Should Alzheimer’s Patients Have The Right-To-Die?

Erik Parens and Josephine Johnston, two scholars from The Hastings Center, recently wrote an article titled: “As Tests to Predict Alzheimer’s Emerge, So May Debates Over the Right to Die (, June 8, 2011).” They noted that although the persona of Dr. Kevorkian (a.k.a., “Dr. Death”) was less than appealing, “Yet he forced us to confront questions that, much as we might want to, we cannot ignore.” For example, are some outcomes, such as the fate of Alzheimer’s patients, worse than allowing those patients the option to end their lives? If the answer is “yes,” then it may appear rather cruel to deny an Alzheimer patient the right to die. Consequently, the authors observe that “It is vitally important for us to explore all of the reasons against allowing or assisting Alzheimer’s patients to end their lives. And it is equally important to begin to explore the reasons on the other side.”

Furthermore, emerging procedures now make it possible to predict Alzheimer’s in an individual. This raises the stakes considerably because individuals who are currently in their right mind can state in advance a right-to-die preference rather than suffering from Alzheimer’s in the future. Parens and Johnston believe that, “Fear should not keep us from trying to imagine whether we can honor the truly informed requests of people who believe that the way of dying that fits best with their understanding of a good life, is to leave before Alzheimer’s fully takes hold.” Indeed, “we have an ethical obligation to face these questions, in solidarity with the millions of individuals and families who otherwise will have to face them alone.”

I do not think we need to be afraid to ask questions or seek solutions. However, I see a couple of problems, not only with the so-called right-to-die alternative, but also with making this option available to Alzheimer’s patients:

1) First, while it may be possible to predict Alzheimer’s in a person, it isn’t possible to foresee whether the individual will truly suffer from the disease. Currently I have a relative with Alzheimer’s. While some may feel pity for this individual, it is my observation that she is generally in a very positive, albeit diminished, state of mind. In reality, she seems downright giddy most of the time. But suppose she was diagnosed in advance with Alzheimer’s and requested the right to die before the disease took hold? In her current state, would the right-to-die continue to be her actual preference? Would she be locked into a decision that was made when she was in a coherent state of mind?

2) Secondly, it seems that we are facing the “perfect healthcare storm” with aging baby-boomers, a gloomy economy, concerns about healthcare allocation, and the lack of concrete moral direction in the field of medicine. According to the National Institute on Aging, “as many as 2.4 million to 5.1 million Americans have AD. Unless the disease can be effectively treated or prevented, the number of people with AD will increase significantly if current population trends continue. That’s because the risk of AD increases with age, and the U.S. population is aging. The number of people age 65 and older is expected to grow from 39 million in 2008 to 72 million in 2030, and the number of people with AD doubles for every 5-year interval beyond age 65. In the years to come, AD is expected to pose physical and emotional challenges for more and more families and other caregivers, in addition to those with the disease. The growing number of people with AD and the costs associated with the disease also will put a heavy economic burden on society.”{2D13AE9A-D6EF-4546-9F02-66D3B3CC1453}&NRORIGINALURL=%2fAlzheimers%2f AlzheimersInformation%2f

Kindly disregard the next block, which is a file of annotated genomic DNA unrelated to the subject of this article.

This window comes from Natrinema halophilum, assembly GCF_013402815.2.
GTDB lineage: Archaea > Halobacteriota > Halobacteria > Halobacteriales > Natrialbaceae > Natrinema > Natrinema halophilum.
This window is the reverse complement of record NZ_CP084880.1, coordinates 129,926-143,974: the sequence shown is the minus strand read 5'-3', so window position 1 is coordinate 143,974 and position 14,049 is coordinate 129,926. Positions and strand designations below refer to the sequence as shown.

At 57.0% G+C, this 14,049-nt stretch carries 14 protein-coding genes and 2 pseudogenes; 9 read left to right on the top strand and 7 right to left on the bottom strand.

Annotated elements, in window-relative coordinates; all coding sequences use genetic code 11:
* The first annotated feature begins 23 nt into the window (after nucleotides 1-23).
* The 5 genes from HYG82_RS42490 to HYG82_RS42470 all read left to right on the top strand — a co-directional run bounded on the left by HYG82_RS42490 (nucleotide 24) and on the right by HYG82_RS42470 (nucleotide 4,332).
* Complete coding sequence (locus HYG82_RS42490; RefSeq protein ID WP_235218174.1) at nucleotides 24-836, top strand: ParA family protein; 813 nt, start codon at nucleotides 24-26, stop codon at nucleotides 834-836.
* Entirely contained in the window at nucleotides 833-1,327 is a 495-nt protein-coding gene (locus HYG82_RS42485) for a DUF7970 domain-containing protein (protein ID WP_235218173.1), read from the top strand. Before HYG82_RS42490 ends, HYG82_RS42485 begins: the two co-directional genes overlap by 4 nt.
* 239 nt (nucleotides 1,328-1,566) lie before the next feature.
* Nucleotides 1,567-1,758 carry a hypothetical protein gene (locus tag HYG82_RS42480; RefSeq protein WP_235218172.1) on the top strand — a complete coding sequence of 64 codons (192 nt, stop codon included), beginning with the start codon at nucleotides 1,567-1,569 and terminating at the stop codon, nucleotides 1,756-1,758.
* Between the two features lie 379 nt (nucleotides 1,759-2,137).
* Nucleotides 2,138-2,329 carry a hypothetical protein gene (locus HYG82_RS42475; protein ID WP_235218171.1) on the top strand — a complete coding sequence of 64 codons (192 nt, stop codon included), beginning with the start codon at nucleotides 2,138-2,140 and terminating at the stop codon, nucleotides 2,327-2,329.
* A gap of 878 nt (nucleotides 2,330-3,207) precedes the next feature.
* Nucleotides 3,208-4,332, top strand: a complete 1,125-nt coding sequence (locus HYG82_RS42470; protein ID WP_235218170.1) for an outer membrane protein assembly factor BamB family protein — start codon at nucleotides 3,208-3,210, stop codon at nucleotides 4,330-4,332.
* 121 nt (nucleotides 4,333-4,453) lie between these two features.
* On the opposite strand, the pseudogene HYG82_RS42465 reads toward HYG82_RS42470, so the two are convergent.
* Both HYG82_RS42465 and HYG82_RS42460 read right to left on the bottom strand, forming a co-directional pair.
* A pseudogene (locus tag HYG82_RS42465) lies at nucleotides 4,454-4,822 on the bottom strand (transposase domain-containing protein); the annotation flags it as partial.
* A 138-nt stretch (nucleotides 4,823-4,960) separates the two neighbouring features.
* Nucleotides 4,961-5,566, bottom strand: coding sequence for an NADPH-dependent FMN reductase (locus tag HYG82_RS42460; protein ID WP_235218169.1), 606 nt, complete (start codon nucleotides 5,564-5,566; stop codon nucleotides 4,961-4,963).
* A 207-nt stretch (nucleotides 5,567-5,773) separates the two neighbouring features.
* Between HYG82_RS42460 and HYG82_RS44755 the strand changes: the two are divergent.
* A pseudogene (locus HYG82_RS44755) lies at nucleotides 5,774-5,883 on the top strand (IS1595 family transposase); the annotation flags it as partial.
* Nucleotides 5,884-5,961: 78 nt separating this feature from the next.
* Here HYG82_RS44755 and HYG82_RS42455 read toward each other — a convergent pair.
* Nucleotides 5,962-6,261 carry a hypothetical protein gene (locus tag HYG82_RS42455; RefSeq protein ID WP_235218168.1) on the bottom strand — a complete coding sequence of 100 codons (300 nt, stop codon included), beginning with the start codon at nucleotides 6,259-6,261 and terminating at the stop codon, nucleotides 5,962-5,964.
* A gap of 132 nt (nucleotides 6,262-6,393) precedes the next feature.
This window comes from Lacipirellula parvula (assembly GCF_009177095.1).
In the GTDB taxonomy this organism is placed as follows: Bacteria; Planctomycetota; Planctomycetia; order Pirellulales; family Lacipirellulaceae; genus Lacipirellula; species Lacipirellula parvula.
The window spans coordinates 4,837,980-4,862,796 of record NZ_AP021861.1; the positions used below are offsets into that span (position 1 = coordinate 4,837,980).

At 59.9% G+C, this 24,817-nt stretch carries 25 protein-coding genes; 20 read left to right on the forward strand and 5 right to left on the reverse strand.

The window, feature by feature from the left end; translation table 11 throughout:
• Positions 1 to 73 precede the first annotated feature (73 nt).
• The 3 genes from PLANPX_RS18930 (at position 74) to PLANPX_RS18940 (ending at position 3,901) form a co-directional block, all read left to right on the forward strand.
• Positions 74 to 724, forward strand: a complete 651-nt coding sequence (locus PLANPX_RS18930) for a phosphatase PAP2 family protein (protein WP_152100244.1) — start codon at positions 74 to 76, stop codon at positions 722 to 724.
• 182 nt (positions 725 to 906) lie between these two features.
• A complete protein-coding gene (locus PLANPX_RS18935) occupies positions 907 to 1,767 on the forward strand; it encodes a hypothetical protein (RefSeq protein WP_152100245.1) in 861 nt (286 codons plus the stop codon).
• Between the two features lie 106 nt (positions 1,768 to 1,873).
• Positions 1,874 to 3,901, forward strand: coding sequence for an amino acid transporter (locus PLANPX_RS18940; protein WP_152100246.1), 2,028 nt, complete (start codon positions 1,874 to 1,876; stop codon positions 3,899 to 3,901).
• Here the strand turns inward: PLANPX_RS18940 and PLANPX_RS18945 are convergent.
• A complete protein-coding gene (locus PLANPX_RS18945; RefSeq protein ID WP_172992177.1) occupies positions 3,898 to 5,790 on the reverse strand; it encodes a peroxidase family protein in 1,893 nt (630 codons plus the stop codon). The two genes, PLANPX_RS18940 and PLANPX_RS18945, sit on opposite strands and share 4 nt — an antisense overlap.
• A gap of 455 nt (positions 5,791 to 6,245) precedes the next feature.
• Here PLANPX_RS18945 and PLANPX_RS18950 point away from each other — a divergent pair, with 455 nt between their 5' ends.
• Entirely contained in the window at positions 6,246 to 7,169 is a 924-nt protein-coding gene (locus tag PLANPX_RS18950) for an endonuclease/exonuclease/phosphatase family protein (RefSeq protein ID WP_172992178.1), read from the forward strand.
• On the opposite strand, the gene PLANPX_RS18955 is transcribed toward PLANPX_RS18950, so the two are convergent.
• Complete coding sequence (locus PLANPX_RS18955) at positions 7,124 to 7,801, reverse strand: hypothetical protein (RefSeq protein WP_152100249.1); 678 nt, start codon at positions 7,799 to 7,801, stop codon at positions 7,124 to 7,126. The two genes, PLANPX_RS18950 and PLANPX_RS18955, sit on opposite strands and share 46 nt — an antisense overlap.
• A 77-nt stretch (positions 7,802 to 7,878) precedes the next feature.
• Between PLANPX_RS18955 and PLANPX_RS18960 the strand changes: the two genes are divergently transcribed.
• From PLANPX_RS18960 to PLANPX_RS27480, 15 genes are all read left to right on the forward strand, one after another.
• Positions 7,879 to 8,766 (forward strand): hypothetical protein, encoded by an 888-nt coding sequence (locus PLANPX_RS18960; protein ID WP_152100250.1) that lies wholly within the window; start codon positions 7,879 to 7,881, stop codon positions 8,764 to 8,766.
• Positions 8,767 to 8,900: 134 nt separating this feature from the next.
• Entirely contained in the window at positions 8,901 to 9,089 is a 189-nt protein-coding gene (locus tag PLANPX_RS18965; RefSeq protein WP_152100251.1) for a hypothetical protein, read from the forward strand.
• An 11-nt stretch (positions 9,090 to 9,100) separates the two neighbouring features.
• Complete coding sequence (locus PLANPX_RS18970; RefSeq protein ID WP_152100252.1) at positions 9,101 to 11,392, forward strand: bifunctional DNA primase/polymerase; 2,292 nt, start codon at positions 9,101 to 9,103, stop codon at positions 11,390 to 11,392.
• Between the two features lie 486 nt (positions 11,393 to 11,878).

It would be my fear that end-of-life decisions would be made for Alzheimer’s patients if it was deemed to be in their best interest.

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James Leonard Park

See another effort to deal with this challenge:
“Merciful Death for Alzheimer’s Patients”:


I think the right to die for the Alzheimers patient lies soley with the Alzheimers patient. My desire is to NOT live unaware — regardless of how giddy I may appear to others. Awareness is what makes us human. I am offended by others who inflict their beliefs and desires upon my rights to die with dignity. I have a living will and I WANT a righ to die contract. If Michael Jackson can go peacefully in his sleep, why can’t I? If Texas can execute deathrow inmates without them “suffering,” why can’t I have that same right? Alzheimers runs… Read more »

James Leonard Park

I have now revised and renamed the essay above.
It is now called:
Life-Ending Decisions for Alzheimer’s Patients:
And it includes about a dozen safeguards,
the fulfillment of which will make certain
that a chosen death is the best pathway
for a particular patient with Alzeheimer’s disease.
See what you think.

Senior Care Facilities

Almost 3 years ago, my mother became the victim of Alzheimer disease and now days she is living in senior care facility Denver CO. This is one fact that it is really hard to take care of such patients. I take care of my mother over 6 months, but finally i will have to put her in senior care center and that’s the best thing i could do for mother. Now she is happy.

Assisted Living Facilities

I think everybody has a right to live, but Alzheimer’s no doubt reach us at the worst period of life. My father also become the victim of Alzheimer disease, we took care of him a lot and never put him in Senior care Centers, especially my mother never allowed us to do so. She took care of him 3 years and now my father is no more. I proud to have a such a great Mom.

Assisted Living Denver

I think everybody have a right to live, you just need to have soft heart for your loved ones.

Good credit score

AWESOME! ARTICLE I REALLY LIKED IT.Gave me a new hope to live.